Driftwood inspiration

One area that I am very keen to explore in 2013 is the recycling of materials to form new pieces of artwork. With much of the world still affected by recession and the search continuing for alternative energy sources, there is rightly a lot of emphasis being put on the need to cut down on waste. This is very much at the root of the Ecoarts project and I can’t wait to get started.

In starting my blog in association with Bigvyor, I am hoping to encourage other artists to join our recycling crusade! Everything is so expensive these days and yet so much is cast aside as soon as it no longer “fit for purpose”. One thing that you will notice about Bigvyor is that it caters for all areas of artwork. There are categories for everything from global folk art to poetry. So, whether your particular interest is street art or garden ornaments, oil paintings or clothes, there is something for you on Bigvyor! I am looking forward to exchanging ideas and opinions with artists from across the world.

One of the most inspirational forms of art that I have come across in a very long time is the use of driftwood as a material for sculpture. If you have not yet come across the work of Heather Jansch, then I can strongly recommend that you do so. She has created some amazing life-size sculptures of horses by fixing together pieces of driftwood and they are truly stunning. Much as I try to do with my equestrian paintings and drawings, she has managed to combine her passion for horses with her artistic talents.

I live on the coast of south west Scotland and have access to a readymade supply of driftwood. I am told that there are rules and restrictions on what you can and cannot take so will be sure to do my homework before I go “foraging”. I was reading through the very useful Q&A section of Heather’s site and she basically advises anyone to “have a go”. There are no hard and fast rules for working with recycled materials so it should be both challenging and enjoyable at the same time.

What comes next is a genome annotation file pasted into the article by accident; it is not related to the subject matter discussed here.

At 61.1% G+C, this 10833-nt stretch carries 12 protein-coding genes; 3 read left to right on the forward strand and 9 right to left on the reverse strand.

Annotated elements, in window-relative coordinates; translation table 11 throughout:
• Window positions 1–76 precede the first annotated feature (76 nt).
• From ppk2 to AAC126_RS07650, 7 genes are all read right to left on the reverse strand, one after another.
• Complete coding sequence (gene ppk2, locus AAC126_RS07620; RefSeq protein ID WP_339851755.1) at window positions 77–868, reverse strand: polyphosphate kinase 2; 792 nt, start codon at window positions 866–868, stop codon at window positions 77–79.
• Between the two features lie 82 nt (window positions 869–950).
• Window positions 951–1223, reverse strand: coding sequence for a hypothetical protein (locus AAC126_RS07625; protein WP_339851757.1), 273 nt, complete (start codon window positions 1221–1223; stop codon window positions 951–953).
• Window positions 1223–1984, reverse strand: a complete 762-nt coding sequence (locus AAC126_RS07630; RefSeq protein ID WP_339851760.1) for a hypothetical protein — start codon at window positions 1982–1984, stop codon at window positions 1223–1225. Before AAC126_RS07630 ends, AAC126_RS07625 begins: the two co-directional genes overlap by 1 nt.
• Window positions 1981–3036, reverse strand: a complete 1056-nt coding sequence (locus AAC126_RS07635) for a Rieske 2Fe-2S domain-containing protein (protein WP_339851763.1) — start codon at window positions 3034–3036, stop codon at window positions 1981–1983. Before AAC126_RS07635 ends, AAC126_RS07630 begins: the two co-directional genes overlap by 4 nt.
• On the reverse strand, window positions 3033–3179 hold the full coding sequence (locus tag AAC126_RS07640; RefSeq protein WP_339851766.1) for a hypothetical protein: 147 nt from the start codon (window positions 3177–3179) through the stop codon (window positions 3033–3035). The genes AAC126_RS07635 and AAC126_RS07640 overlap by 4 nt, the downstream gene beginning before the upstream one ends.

We are all subjected to outside influence in our work but of course there is much more to it than simply trying to emulate the source of your inspiration. There is much to admire in Heather’s work, from the raw energy in her sculptures to their sheer physical presence as they stand proudly in the countryside. I hope that I can use her work as an inspirational starting point to create something half as good! My surrounding area is mostly farmland and hills with an abundance of wildlife. I’m going to attempt to use the Scottish countryside as another source of inspiration in my work this year.

A few years ago I was able to dedicate a few months to painting and drawing the landscape in order to fulfil a commitment to stage a small local exhibition. Among the subjects chosen was the nearby Torhouse Stone Circle, thought to date from the Bronze Age and one of the best of its kind in Britain. When I first visited the site I was instantly reminded of Stonehenge except this is on a much smaller scale. It consists of nineteen boulders with the diameter of the circle being approximately 66 feet. I produced a painting and a pastel drawing from the site and these have already attracted some interest on Bigvyor. Torhouse appears to be a little-known jewel tucked away here in Dumfries & Galloway!

Torhouse Stone Circle

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